Since this "game changer" banking swing point, several articles have appeared outlining the dire danger these crazed idiots pose to the rest of us that are not going crazy with derivatives. Ravaging FDIC insured amounts results in government, taxpayer bail-out of the FDIC, so the wealthy accounts over the FDIC limit are becoming fair game for bail-in of any derivatives bust. The new "template" now being legislated - steal from the rich to finance derivative fun of the idle filthy rich. They seem to have a seared conscience about stealing from our bank accounts. Didn't the feds shoot Bonnie and Clyde and their stolen car full of holes for this?

This is what we used to do to bank robbers. Now they are Vice President In Charge of New Templates at Big Bank International. As a Huffington Post  piece phrased it "Bail-Out Is Out, Bail-In Is In". No wonder gold appears to be responding to all this. Criminal lunatics are taking over our banks, and the definition of money is changing.  How far we've come in one generation since 1934, when Clyde Barrow was shot for stealing from banks, and they enacted Glass-Steagall to erect a wall between our deposit banking and the young and stupid.

Now it's OK to steal from those awful rich, meaning anyone who is capable of creating good jobs in a free enterprise economy. They apparently are there just to provide funds for derivative shenanigans - funding free economic collapses and advancing socialism. And we wonder what's wrong with the economy.

Putting one's money in a bank has always been an investment contract. When you sign to create an account, you are legally making the bank owner of the funds to do with as they see fit. Your deposit immediately gets lost in a maze of loans amongst many banks. Of course, banks have typically been about the business of investing your money in the interest world to give both you and them a little profit, and they give all your money back whenever you say. That's changing.

With the new templates, depositing with banks is becoming more like investing in the derivatives world. Only you don't get any gain at all, just guaranteed loss in our new world of zero or negative rates. Either you get a little loss with the rates, or a big loss with a blowup in derivatives. This is not a good deal except for those playing with derivatives. What Bonnie, Clyde, and John Dillinger did was illegal. What Joe Derivatives Junkie is doing is perfectly legal. The definition of money is changing, and gold may be picking up on that.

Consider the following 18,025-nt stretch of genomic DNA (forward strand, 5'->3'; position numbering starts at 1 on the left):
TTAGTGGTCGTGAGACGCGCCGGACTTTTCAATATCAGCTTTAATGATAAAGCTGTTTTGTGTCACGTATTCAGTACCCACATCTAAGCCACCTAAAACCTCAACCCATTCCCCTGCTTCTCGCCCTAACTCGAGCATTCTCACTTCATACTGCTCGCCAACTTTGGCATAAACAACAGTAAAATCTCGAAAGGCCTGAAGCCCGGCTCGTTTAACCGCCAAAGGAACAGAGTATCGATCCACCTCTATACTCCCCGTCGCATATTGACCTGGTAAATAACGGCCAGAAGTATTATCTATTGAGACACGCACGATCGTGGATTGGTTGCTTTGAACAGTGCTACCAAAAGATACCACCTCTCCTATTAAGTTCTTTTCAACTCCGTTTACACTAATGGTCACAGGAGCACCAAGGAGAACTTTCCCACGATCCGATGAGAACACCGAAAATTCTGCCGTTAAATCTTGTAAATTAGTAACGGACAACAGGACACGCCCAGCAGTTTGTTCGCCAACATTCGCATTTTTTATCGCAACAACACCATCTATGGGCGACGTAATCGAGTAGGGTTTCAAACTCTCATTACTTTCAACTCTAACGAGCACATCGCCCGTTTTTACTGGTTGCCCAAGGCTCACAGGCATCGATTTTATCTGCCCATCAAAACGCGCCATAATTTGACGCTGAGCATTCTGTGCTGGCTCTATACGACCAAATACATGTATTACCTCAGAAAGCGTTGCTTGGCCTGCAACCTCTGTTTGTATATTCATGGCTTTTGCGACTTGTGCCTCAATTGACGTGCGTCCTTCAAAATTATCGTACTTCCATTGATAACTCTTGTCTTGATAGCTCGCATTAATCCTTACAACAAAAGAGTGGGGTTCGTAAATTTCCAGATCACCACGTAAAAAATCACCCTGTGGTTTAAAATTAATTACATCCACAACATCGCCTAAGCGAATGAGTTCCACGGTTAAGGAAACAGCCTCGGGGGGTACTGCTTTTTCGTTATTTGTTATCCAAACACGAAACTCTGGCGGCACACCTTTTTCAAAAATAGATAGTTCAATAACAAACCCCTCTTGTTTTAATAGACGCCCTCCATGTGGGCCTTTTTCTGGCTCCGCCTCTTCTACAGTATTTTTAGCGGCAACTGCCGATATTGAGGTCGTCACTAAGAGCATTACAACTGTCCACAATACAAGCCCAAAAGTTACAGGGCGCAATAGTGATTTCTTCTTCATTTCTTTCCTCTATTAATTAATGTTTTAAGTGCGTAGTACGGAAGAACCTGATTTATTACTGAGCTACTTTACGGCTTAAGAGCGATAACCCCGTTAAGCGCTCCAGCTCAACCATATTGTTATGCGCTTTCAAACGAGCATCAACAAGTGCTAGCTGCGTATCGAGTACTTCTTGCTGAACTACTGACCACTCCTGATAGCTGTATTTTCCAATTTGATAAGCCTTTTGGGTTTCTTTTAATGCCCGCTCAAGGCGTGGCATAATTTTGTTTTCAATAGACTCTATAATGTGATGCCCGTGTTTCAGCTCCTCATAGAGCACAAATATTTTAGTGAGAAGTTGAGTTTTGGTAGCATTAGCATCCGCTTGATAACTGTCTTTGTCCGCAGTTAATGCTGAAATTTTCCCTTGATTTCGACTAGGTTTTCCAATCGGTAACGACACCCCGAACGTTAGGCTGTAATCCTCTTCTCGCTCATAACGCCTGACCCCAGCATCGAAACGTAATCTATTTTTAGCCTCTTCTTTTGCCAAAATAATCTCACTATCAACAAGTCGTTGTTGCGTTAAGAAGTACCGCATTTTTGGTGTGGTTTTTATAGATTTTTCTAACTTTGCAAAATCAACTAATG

As for the six year or 36 year cycles, I really don't think this is a fractal thing, and I am puzzled as to why this would happen. I can only equate it to the 7 year debt cycle that I showed in my article "A Study In Crashology" that I wrote back in October. The UBS Technical Research note also shows this 7 year cycle. In fact the title of their piece is "The 7 Year Cycle In Equities Is Rolling Over - Buy Gold". The 7 year cycle that I discussed was only concerned with the debt world, but there is, of course, a very strong correlation with equities. In my article "When The Canaries Die, Get Out Of The Mine" I go over the 7 year Shemitah cycles and the 7 periods of 7 years each that make up the 49 years between the Biblical Jubilee years of debt release.

As I showed in the article, big things tend to happen with debt and Israel in the Shemitah and Jubilee years. And it is very similar to the 36 year banking thing. Hmmm - banking and debt. They could be related. Both numbers, 6 and 7, are very significant Biblical numbers. This year, 2016 is both a 49 year Jubilee year and a 36 year banking cycle year, which is a very rare coincidence. Even if you were totally oblivious to all our boiling derivatives problems, banking troubles, and ugly market signals, you would have to be a little concerned about this cycling phenomena, no matter what you think may be causing it.